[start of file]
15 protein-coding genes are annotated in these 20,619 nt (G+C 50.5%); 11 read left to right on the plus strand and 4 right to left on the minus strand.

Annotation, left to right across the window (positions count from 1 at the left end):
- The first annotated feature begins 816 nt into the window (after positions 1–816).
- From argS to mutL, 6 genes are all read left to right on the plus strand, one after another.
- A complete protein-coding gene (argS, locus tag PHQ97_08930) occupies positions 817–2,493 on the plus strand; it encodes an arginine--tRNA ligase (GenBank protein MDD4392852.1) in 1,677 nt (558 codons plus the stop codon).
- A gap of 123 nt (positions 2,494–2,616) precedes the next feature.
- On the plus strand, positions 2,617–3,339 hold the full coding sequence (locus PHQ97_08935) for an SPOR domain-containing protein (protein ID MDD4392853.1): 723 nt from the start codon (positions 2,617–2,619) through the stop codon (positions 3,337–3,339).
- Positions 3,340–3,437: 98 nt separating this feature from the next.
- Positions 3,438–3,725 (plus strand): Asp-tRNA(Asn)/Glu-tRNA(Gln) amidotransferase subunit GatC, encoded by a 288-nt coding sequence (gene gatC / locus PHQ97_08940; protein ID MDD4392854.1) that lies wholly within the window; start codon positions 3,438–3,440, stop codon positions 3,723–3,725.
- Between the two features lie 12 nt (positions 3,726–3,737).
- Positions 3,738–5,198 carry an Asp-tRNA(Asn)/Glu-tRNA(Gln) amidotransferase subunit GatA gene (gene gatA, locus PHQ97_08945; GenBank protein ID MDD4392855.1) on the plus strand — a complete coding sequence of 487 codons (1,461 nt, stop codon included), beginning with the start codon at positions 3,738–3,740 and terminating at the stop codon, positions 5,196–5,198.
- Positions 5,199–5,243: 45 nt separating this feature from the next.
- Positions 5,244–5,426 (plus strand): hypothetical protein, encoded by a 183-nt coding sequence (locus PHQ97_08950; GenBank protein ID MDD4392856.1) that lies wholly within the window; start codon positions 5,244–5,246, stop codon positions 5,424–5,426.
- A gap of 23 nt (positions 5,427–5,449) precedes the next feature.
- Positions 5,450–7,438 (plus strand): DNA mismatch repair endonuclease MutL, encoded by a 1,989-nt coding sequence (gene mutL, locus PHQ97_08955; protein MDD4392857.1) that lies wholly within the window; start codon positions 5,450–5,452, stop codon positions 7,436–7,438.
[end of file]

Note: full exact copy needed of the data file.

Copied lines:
15 protein-coding genes are annotated in these 20,619 nt (G+C 50.5%); 11 read left to right on the plus strand and 4 right to left on the minus strand.

Annotation, left to right across the window (positions count from 1 at the left end):
- The first annotated feature begins 816 nt into the window (after positions 1–816).
- From argS to mutL, 6 genes are all read left to right on the plus strand, one after another.
- A complete protein-coding gene (argS, locus tag PHQ97_08930) occupies positions 817–2,493 on the plus strand; it encodes an arginine--tRNA ligase (GenBank protein MDD4392852.1) in 1,677 nt (558 codons plus the stop codon).
- A gap of 123 nt (positions 2,494–2,616) precedes the next feature.
- On the plus strand, positions 2,617–3,339 hold the full coding sequence (locus PHQ97_08935) for an SPOR domain-containing protein (protein ID MDD4392853.1): 723 nt from the start codon (positions 2,617–2,619) through the stop codon (positions 3,337–3,339).
- Positions 3,340–3,437: 98 nt separating this feature from the next.
- Positions 3,438–3,725 (plus strand): Asp-tRNA(Asn)/Glu-tRNA(Gln) amidotransferase subunit GatC, encoded by a 288-nt coding sequence (gene gatC / locus PHQ97_08940; protein ID MDD4392854.1) that lies wholly within the window; start codon positions 3,438–3,440, stop codon positions 3,723–3,725.
- Between the two features lie 12 nt (positions 3,726–3,737).
- Positions 3,738–5,198 carry an Asp-tRNA(Asn)/Glu-tRNA(Gln) amidotransferase subunit GatA gene (gene gatA, locus PHQ97_08945; GenBank protein ID MDD4392855.1) on the plus strand — a complete coding sequence of 487 codons (1,461 nt, stop codon included), beginning with the start codon at positions 3,738–3,740 and terminating at the stop codon, positions 5,196–5,198.
- Positions 5,199–5,243: 45 nt separating this feature from the next.
- Positions 5,244–5,426 (plus strand): hypothetical protein, encoded by a 183-nt coding sequence (locus PHQ97_08950; GenBank protein ID MDD4392856.1) that lies wholly within the window; start codon positions 5,244–5,246, stop codon positions 5,424–5,426.
- A gap of 23 nt (positions 5,427–5,449) precedes the next feature.
- Positions 5,450–7,438 (plus strand): DNA mismatch repair endonuclease MutL, encoded by a 1,989-nt coding sequence (gene mutL, locus PHQ97_08955; protein MDD4392857.1) that lies wholly within the window; start codon positions 5,450–5,452, stop codon positions 7,436–7,438.